Gadgets are a good thing

There's rational assessment of a potential new category, and there's gut reaction. Amid the jumble of Galaxy S10 variants, upcoming S10 5G, wearables, and accessories, it's easy to lose track of the fact that the Galaxy Fold is something that, only a few years ago, was the stuff of science-fiction movie CGI. A display that can be folded without cracking or splitting: a device that fits into your pocket, but which unfurls into something that seems like more than the sum of its parts.

Part of my enthusiasm for the Galaxy Fold, then, is this recognition that in many ways it's the sci-fi dream unexpectedly made real. I don't see that wide-eyed eagerness for technology as being a bad thing, necessarily. Though skepticism undoubtedly has a role to play when it comes to making purchasing decisions, experimentation is just as valid.

Had Samsung said that the Galaxy Fold was the new Galaxy S10, that it would be making a single device with a brand-new, untested form factor, and that the price of entry would be two thousand dollars, I'd be first in line to suggest the company had collectively lost the plot. It didn't.

Instead, it opened its show with a device that's more about previewing a vision of the future – and of the hardware that Samsung's other divisions are busy working on to enable that future, both for the company itself and for its other customers – than a single product. Will tomorrow's flagship smartphones look like the Galaxy Fold? Maybe not, but it's just as much in Samsung's interests to publicize how ahead of the curve its display division's flexible OLED is. Perhaps even more so.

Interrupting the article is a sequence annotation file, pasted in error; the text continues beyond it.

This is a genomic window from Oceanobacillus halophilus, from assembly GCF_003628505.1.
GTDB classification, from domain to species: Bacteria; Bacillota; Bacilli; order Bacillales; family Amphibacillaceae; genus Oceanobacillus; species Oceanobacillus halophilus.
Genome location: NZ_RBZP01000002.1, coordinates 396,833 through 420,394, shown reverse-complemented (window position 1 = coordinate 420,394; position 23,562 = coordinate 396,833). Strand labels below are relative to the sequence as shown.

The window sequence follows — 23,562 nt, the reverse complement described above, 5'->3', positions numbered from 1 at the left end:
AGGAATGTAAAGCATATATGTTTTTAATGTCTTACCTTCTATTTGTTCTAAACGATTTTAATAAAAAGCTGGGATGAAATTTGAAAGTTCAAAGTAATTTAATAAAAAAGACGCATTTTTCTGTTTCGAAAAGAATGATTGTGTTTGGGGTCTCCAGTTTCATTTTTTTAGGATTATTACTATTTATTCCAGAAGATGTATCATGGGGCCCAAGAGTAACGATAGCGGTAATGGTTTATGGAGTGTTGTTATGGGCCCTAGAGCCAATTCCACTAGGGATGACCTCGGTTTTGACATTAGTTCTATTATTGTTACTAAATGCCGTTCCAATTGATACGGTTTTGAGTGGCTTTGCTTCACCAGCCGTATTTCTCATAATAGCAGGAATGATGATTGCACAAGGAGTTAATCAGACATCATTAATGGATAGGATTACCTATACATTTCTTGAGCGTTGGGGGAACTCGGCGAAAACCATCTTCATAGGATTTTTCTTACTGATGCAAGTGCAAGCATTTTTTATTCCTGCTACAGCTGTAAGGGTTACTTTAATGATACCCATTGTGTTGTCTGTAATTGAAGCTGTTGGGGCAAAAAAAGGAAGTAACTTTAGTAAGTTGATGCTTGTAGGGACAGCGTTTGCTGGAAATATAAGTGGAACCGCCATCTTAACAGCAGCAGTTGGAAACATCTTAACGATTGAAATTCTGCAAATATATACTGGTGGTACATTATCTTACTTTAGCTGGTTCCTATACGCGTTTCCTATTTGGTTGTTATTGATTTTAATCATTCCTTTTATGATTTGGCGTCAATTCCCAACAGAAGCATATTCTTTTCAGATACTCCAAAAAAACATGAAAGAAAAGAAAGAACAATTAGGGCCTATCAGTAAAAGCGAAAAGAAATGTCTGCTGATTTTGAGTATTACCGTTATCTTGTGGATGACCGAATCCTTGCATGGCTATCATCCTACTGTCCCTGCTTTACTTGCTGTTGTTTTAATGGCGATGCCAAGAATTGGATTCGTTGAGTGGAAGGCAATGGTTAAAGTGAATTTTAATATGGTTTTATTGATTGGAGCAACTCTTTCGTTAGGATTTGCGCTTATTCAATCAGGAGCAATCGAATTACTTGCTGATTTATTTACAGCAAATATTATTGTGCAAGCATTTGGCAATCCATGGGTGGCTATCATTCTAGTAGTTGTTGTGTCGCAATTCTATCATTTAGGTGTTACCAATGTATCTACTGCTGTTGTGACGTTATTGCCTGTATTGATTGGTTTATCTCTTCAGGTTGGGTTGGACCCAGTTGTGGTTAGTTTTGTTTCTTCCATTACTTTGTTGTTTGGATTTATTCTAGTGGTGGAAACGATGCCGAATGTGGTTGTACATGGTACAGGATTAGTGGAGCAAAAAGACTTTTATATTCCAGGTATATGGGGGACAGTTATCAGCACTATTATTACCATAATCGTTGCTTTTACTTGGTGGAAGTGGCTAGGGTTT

Credit where credit is due

The Galaxy Fold was always going to have a painfully high price tag. After all, when a Galaxy S10+ with 1TB of storage and 12GB of memory comes in at $1,600, a premium for twin screens where one of them can physically fold in half was an inevitability. No, what was more surprising to me and many of the people I spoke to after Unpacked 2019 was that the Galaxy Fold had a price at all.

The general expectation had been that Samsung would wave a shiny looking device around, talk up its OLED prowess, and then focus on shipping the Galaxy S10 range. Instead, it gave us not only a price but a release date. No, you may not be especially happy about that price – I know I'd have preferred it to be more affordable for my wallet – but the fact that Samsung is committing to both deserves some kudos nonetheless.

The future of smartphones may or may not be foldable. Time, consumers, and developers will decide that. But it's okay to still get excited about the Galaxy Fold nonetheless, even if you have no intention of buying it.